His research interests include development macroeconomics, economies of the MENA region, and Islamic finance. Professor Mohseni has taught courses in microeconomics, macroeconomics, history of economic thought, and development economics at both undergraduate and graduate levels. He will be teaching ECON-605 Introduction to Mathematical Analysis.

Dr. Malak Al-Rasheed

Dr. Malak Al-Rasheed is a Non-Resident Fellow. She is also a professor of Clinical Social Work at Kuwait University. Through her career in social work, Dr. Al-Rasheed has gained experience in many functional areas, including as a social consultant for the UN Development Program’s youth violence prevention programs, a probation officer within Kuwait Ministry of Social Affairs, and a psychological-social counselor within private educational institutions. Among other positions, Dr. Al-Rasheed has served as a member of the Supreme Advisory Council for Family Affairs, the GCC Secretariat’s Committee of Experts on Social Affairs, as well as serving as Vice President of the Kuwaiti Social Work Association.

Dr. Auhoud Albulushi

Dr. Auhoud Albulushi is a Non-Resident Fellow. Dr. Albulushi is an academic and researcher with a multi-disciplinary background in linguistics, sociology, education and law. She obtained her PhD from Warwick University in the United Kingdom in the area of Applied Linguistics. She is currently finishing an LLM degree in International Law and Commercial Law from Hertfordshire University in the United Kingdom. Albulushi worked for 20 years as an academic in the college of Education at Sultan Qaboos University. Besides her academic duties, she held the post of head of Research and studies department at the Omani Studies Center at Sultan Qaboos University. Her work involved carrying out and encouraging research on issues pertaining to Oman as well as providing research consultations to researchers interested in the Omani society and culture. She is currently a freelance consultant and the executive director of Derasat Educational and Research consultancy. Her research interests center around education, linguistics, policy making, social issues and women studies. In addition, she is active in the area of child welfare and development as a founding member of the Children Public Library and former vice-president of the Children First Association in the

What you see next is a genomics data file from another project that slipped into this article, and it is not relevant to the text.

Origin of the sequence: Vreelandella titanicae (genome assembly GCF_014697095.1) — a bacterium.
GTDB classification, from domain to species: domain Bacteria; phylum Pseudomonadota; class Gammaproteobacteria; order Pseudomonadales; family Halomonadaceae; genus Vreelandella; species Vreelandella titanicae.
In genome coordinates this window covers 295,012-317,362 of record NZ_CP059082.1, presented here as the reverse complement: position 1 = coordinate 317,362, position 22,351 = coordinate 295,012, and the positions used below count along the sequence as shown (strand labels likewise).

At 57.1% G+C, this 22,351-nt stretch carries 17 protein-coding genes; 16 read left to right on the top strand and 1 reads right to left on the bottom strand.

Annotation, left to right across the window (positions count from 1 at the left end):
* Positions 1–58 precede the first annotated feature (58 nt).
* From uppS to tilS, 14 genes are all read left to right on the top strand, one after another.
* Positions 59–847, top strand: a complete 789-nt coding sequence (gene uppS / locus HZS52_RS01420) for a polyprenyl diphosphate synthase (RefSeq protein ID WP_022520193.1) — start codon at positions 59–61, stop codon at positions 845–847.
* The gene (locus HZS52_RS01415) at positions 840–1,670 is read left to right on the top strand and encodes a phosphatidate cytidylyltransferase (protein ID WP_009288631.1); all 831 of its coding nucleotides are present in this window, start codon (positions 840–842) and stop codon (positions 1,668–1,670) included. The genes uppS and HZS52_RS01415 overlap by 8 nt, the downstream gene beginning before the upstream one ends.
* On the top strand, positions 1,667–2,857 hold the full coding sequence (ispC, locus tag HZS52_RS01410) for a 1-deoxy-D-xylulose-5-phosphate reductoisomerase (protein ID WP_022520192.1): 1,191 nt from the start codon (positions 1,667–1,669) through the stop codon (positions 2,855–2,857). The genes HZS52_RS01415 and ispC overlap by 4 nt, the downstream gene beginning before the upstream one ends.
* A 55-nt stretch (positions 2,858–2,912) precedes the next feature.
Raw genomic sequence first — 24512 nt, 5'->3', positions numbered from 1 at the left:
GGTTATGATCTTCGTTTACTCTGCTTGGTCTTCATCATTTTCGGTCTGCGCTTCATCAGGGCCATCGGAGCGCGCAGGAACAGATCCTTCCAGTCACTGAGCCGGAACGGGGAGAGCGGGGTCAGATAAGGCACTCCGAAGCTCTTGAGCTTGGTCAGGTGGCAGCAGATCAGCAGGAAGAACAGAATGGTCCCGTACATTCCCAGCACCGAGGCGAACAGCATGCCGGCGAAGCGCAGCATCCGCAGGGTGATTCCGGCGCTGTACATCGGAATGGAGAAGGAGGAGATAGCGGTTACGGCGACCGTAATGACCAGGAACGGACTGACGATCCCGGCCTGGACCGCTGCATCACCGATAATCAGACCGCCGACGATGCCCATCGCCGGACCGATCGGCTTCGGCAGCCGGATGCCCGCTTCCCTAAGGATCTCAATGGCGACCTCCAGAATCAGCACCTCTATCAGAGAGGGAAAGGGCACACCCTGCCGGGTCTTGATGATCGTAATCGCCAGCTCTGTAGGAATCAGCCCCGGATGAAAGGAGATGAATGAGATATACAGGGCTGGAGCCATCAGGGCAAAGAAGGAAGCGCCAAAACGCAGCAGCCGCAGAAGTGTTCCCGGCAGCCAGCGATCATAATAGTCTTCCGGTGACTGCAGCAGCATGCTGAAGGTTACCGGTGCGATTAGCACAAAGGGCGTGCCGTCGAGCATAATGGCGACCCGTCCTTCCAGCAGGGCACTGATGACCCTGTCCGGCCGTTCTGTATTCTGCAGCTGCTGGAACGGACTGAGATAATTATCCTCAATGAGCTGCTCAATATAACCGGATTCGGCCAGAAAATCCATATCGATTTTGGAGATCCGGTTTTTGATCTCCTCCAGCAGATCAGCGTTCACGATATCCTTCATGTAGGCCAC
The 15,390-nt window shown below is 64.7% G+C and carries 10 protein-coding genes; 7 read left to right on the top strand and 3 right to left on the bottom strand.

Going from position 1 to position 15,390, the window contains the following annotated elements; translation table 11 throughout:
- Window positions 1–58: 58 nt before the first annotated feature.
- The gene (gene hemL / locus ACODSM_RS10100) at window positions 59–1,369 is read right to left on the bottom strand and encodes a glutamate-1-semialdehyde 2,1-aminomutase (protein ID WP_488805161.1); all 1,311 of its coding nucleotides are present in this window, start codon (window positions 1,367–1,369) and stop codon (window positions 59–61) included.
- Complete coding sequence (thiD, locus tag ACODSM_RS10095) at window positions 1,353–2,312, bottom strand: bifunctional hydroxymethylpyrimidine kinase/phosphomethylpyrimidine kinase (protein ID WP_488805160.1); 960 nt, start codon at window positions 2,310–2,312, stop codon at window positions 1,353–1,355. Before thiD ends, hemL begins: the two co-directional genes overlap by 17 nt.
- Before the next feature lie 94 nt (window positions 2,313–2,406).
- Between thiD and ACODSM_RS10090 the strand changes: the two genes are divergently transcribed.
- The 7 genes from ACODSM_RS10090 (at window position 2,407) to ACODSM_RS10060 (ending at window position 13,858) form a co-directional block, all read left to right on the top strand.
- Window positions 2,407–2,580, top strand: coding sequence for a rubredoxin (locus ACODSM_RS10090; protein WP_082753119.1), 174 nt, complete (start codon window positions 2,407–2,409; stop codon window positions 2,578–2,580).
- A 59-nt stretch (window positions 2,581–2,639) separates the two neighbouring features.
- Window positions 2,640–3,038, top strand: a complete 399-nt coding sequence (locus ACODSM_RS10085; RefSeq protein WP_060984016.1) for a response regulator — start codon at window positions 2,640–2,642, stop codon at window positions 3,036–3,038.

Rachel Ziemba

Ms. Rachel Ziemba is a Non-Resident Fellow. She is the founder of Ziemba Insights, a macroeconomics and policy due-diligence advisory firm. Additionally, Ms. Ziemba is an Adjunct Fellow at the Center for a New American Security, and an Adjunct Lecturer at NYU, Center for Global Affairs. Ms. Ziemba is also a Strategist at Alpha Z Advisors and Advisor at Globalwonks. Her research focuses on the interlinkages between economics, finance and security issues. Her research topics include coercive economic policies such as sanctions, economic resilience and the role of state-owned investors including sovereign wealth funds.


Dr. Tarik M. Yousef

Dr. Tarik M. Yousef is Senior Non-Resident Fellow. He is a Senior Fellow and Director of the Middle East Council on Global Affairs. Prior, he served as Senior Fellow and Director of the Brookings Doha Center and was a Nonresident Senior Fellow in the Foreign Policy program at the Brookings Institution in Washington, DC. He is a research fellow with the Economic Research Forum in Cairo.

His career has spanned the academic and think tank world at the School of Foreign Service of Georgetown University, the Belfer Center for Science and International Affairs at the Harvard Kennedy School, and the Global Economy and Development program at Brookings. His involvement with public policy includes working in the Middle East Department at the International Monetary Fund, the Middle East and North Africa region at the World Bank, and the UN Millennium Project.

He has contributed more than 75 articles, chapters, and reports, and co-edited several volumes including most recently “The Belt and Road Initiative: China-Middle East Cooperation in an Age of Geopolitical Turbulence” (Brookings Doha Center and the Shanghai Academy for Social Sciences, 2019); “Public Sector Reform in the Middle East and North Africa: Lessons of Experience for a Region in Transition” (Brookings Press, 2020); and “The Gulf Cooperation Council at Forty: Risk & Opportunity in a Changing World” (Brookings Press, 2021).

Yousef has served on the boards of the Middle East Economics Association; United Nations Development Programme Human Development Reports; Arab Human Development Report; Arab Knowledge Report; Gender Economic Research and Policy Analysis in the Arab World; The Social and Economic Survey Research Institute; the Global Agenda Councils of the World Economic Forum; and the Arab Banking Corporation.